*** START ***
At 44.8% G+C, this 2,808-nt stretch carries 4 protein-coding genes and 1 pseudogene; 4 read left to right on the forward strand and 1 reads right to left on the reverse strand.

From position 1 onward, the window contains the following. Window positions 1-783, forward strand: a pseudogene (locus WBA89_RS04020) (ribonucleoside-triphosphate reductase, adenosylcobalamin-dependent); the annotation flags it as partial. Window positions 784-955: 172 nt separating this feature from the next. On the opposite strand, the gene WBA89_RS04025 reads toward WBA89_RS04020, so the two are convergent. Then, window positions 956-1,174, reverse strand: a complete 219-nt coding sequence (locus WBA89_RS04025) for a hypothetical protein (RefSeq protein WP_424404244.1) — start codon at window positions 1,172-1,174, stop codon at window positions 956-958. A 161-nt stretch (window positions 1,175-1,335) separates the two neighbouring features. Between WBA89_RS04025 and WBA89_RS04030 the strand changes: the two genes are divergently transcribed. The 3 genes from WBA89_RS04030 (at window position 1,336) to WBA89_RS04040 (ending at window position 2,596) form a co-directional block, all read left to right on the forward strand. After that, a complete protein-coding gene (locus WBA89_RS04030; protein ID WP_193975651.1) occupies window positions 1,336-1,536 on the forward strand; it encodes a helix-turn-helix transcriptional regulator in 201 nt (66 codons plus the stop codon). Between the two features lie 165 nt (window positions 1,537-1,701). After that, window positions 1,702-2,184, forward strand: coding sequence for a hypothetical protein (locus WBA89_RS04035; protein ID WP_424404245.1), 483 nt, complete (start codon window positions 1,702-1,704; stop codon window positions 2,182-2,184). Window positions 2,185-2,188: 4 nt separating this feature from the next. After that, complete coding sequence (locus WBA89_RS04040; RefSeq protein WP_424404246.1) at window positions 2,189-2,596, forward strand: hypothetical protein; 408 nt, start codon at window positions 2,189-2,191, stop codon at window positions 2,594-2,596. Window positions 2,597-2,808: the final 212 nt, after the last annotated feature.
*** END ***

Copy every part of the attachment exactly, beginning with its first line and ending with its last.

At 44.8% G+C, this 2,808-nt stretch carries 4 protein-coding genes and 1 pseudogene; 4 read left to right on the forward strand and 1 reads right to left on the reverse strand.

From position 1 onward, the window contains the following. Window positions 1-783, forward strand: a pseudogene (locus WBA89_RS04020) (ribonucleoside-triphosphate reductase, adenosylcobalamin-dependent); the annotation flags it as partial. Window positions 784-955: 172 nt separating this feature from the next. On the opposite strand, the gene WBA89_RS04025 reads toward WBA89_RS04020, so the two are convergent. Then, window positions 956-1,174, reverse strand: a complete 219-nt coding sequence (locus WBA89_RS04025) for a hypothetical protein (RefSeq protein WP_424404244.1) — start codon at window positions 1,172-1,174, stop codon at window positions 956-958. A 161-nt stretch (window positions 1,175-1,335) separates the two neighbouring features. Between WBA89_RS04025 and WBA89_RS04030 the strand changes: the two genes are divergently transcribed. The 3 genes from WBA89_RS04030 (at window position 1,336) to WBA89_RS04040 (ending at window position 2,596) form a co-directional block, all read left to right on the forward strand. After that, a complete protein-coding gene (locus WBA89_RS04030; protein ID WP_193975651.1) occupies window positions 1,336-1,536 on the forward strand; it encodes a helix-turn-helix transcriptional regulator in 201 nt (66 codons plus the stop codon). Between the two features lie 165 nt (window positions 1,537-1,701). After that, window positions 1,702-2,184, forward strand: coding sequence for a hypothetical protein (locus WBA89_RS04035; protein ID WP_424404245.1), 483 nt, complete (start codon window positions 1,702-1,704; stop codon window positions 2,182-2,184). Window positions 2,185-2,188: 4 nt separating this feature from the next. After that, complete coding sequence (locus WBA89_RS04040; RefSeq protein WP_424404246.1) at window positions 2,189-2,596, forward strand: hypothetical protein; 408 nt, start codon at window positions 2,189-2,191, stop codon at window positions 2,594-2,596. Window positions 2,597-2,808: the final 212 nt, after the last annotated feature.